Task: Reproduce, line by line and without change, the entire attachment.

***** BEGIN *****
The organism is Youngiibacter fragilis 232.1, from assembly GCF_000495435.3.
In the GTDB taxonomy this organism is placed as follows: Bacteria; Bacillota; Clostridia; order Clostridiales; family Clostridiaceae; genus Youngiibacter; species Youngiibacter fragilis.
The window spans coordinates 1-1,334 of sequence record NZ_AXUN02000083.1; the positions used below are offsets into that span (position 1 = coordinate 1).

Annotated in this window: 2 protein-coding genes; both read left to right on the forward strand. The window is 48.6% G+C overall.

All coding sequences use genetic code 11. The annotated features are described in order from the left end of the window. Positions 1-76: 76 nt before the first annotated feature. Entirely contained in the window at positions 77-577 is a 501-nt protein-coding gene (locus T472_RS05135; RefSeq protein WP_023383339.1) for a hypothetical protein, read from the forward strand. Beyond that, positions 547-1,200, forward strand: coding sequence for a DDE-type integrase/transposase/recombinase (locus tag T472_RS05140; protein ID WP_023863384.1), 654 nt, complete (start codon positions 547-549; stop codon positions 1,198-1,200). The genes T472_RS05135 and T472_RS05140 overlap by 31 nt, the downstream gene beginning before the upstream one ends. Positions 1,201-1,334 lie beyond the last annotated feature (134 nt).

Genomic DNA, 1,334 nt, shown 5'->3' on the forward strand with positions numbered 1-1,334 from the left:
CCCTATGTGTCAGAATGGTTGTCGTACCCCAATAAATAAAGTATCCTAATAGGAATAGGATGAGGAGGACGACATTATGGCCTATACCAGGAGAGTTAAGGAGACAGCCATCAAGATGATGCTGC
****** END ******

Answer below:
The organism is Youngiibacter fragilis 232.1, from assembly GCF_000495435.3.
In the GTDB taxonomy this organism is placed as follows: Bacteria; Bacillota; Clostridia; order Clostridiales; family Clostridiaceae; genus Youngiibacter; species Youngiibacter fragilis.
The window spans coordinates 1-1,334 of sequence record NZ_AXUN02000083.1; the positions used below are offsets into that span (position 1 = coordinate 1).

Annotated in this window: 2 protein-coding genes; both read left to right on the forward strand. The window is 48.6% G+C overall.

All coding sequences use genetic code 11. The annotated features are described in order from the left end of the window. Positions 1-76: 76 nt before the first annotated feature. Entirely contained in the window at positions 77-577 is a 501-nt protein-coding gene (locus T472_RS05135; RefSeq protein WP_023383339.1) for a hypothetical protein, read from the forward strand. Beyond that, positions 547-1,200, forward strand: coding sequence for a DDE-type integrase/transposase/recombinase (locus tag T472_RS05140; protein ID WP_023863384.1), 654 nt, complete (start codon positions 547-549; stop codon positions 1,198-1,200). The genes T472_RS05135 and T472_RS05140 overlap by 31 nt, the downstream gene beginning before the upstream one ends. Positions 1,201-1,334 lie beyond the last annotated feature (134 nt).

Genomic DNA, 1,334 nt, shown 5'->3' on the forward strand with positions numbered 1-1,334 from the left:
CCCTATGTGTCAGAATGGTTGTCGTACCCCAATAAATAAAGTATCCTAATAGGAATAGGATGAGGAGGACGACATTATGGCCTATACCAGGAGAGTTAAGGAGACAGCCATCAAGATGATGCTGC